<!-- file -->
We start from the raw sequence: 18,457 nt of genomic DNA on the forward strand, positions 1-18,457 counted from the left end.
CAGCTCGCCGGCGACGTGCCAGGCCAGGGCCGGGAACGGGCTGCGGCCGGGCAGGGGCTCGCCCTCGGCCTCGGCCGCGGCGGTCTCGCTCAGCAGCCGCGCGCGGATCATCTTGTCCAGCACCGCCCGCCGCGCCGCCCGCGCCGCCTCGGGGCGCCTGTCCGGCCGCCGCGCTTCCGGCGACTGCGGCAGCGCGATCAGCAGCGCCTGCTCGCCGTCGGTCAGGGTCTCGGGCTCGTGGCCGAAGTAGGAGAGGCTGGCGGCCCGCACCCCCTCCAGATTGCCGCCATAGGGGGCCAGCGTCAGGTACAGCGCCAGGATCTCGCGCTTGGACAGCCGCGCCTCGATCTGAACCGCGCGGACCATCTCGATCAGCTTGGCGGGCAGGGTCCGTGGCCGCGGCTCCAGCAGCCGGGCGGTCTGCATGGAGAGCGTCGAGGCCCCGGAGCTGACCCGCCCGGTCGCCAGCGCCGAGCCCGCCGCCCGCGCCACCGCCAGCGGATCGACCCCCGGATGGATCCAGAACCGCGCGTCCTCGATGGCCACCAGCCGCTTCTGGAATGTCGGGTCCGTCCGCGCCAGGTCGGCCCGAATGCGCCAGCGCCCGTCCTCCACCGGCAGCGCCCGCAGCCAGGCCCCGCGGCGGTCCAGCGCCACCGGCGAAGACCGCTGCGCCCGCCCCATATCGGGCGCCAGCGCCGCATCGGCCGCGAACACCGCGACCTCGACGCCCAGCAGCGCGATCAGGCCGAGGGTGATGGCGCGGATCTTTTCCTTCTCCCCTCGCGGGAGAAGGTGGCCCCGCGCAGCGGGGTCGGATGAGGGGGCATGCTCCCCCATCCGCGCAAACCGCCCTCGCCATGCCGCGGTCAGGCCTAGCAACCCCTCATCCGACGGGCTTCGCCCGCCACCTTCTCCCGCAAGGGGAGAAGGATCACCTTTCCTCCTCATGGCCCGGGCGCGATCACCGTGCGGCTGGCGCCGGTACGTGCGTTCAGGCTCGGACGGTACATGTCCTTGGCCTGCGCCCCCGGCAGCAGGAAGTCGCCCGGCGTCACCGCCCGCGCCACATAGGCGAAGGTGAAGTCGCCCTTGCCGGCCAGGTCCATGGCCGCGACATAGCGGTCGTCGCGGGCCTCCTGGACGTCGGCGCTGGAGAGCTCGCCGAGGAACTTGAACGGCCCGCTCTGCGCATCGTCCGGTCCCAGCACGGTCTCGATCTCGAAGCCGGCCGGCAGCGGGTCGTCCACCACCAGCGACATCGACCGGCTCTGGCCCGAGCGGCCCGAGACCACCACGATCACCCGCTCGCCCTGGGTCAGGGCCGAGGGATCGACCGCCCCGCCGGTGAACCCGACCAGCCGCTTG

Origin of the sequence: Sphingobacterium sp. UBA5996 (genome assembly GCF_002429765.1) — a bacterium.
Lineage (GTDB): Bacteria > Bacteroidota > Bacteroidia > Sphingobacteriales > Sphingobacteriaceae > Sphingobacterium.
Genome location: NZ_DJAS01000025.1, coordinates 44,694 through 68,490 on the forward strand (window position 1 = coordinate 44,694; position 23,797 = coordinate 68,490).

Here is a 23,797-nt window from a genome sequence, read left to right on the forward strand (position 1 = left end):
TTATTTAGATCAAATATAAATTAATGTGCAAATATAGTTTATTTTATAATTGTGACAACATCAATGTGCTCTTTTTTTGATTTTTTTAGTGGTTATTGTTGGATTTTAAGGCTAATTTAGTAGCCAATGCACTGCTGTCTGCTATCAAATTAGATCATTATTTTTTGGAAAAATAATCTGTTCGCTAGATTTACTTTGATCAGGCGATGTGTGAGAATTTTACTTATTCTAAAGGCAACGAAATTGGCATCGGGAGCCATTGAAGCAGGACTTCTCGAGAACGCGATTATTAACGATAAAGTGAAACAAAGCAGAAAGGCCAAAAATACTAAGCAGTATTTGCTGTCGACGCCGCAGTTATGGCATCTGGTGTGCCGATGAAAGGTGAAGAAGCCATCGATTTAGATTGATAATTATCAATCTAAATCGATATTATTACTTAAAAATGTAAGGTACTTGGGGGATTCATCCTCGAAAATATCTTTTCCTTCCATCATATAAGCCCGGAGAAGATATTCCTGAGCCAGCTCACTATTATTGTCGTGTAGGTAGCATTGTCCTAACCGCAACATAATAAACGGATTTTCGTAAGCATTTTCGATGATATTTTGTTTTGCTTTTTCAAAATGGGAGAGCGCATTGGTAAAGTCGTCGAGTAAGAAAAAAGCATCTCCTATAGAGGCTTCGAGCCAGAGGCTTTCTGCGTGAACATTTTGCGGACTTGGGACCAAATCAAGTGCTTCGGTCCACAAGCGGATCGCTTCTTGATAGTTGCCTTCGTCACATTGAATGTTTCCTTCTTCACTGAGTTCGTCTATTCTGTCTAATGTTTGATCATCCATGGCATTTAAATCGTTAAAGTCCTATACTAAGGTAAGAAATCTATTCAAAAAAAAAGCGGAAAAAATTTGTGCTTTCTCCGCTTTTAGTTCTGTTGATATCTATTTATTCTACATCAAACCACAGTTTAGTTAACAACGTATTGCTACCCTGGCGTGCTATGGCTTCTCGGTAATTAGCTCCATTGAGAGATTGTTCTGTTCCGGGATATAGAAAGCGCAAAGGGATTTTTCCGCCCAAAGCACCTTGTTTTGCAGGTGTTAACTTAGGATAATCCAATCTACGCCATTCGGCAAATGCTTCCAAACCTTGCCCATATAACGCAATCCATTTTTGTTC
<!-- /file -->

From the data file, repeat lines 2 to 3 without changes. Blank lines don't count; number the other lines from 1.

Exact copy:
CAGCTCGCCGGCGACGTGCCAGGCCAGGGCCGGGAACGGGCTGCGGCCGGGCAGGGGCTCGCCCTCGGCCTCGGCCGCGGCGGTCTCGCTCAGCAGCCGCGCGCGGATCATCTTGTCCAGCACCGCCCGCCGCGCCGCCCGCGCCGCCTCGGGGCGCCTGTCCGGCCGCCGCGCTTCCGGCGACTGCGGCAGCGCGATCAGCAGCGCCTGCTCGCCGTCGGTCAGGGTCTCGGGCTCGTGGCCGAAGTAGGAGAGGCTGGCGGCCCGCACCCCCTCCAGATTGCCGCCATAGGGGGCCAGCGTCAGGTACAGCGCCAGGATCTCGCGCTTGGACAGCCGCGCCTCGATCTGAACCGCGCGGACCATCTCGATCAGCTTGGCGGGCAGGGTCCGTGGCCGCGGCTCCAGCAGCCGGGCGGTCTGCATGGAGAGCGTCGAGGCCCCGGAGCTGACCCGCCCGGTCGCCAGCGCCGAGCCCGCCGCCCGCGCCACCGCCAGCGGATCGACCCCCGGATGGATCCAGAACCGCGCGTCCTCGATGGCCACCAGCCGCTTCTGGAATGTCGGGTCCGTCCGCGCCAGGTCGGCCCGAATGCGCCAGCGCCCGTCCTCCACCGGCAGCGCCCGCAGCCAGGCCCCGCGGCGGTCCAGCGCCACCGGCGAAGACCGCTGCGCCCGCCCCATATCGGGCGCCAGCGCCGCATCGGCCGCGAACACCGCGACCTCGACGCCCAGCAGCGCGATCAGGCCGAGGGTGATGGCGCGGATCTTTTCCTTCTCCCCTCGCGGGAGAAGGTGGCCCCGCGCAGCGGGGTCGGATGAGGGGGCATGCTCCCCCATCCGCGCAAACCGCCCTCGCCATGCCGCGGTCAGGCCTAGCAACCCCTCATCCGACGGGCTTCGCCCGCCACCTTCTCCCGCAAGGGGAGAAGGATCACCTTTCCTCCTCATGGCCCGGGCGCGATCACCGTGCGGCTGGCGCCGGTACGTGCGTTCAGGCTCGGACGGTACATGTCCTTGGCCTGCGCCCCCGGCAGCAGGAAGTCGCCCGGCGTCACCGCCCGCGCCACATAGGCGAAGGTGAAGTCGCCCTTGCCGGCCAGGTCCATGGCCGCGACATAGCGGTCGTCGCGGGCCTCCTGGACGTCGGCGCTGGAGAGCTCGCCGAGGAACTTGAACGGCCCGCTCTGCGCATCGTCCGGTCCCAGCACGGTCTCGATCTCGAAGCCGGCCGGCAGCGGGTCGTCCACCACCAGCGACATCGACCGGCTCTGGCCCGAGCGGCCCGAGACCACCACGATCACCCGCTCGCCCTGGGTCAGGGCCGAGGGATCGACCGCCCCGCCGGTGAACCCGACCAGCCGCTTG

Origin of the sequence: Sphingobacterium sp. UBA5996 (genome assembly GCF_002429765.1) — a bacterium.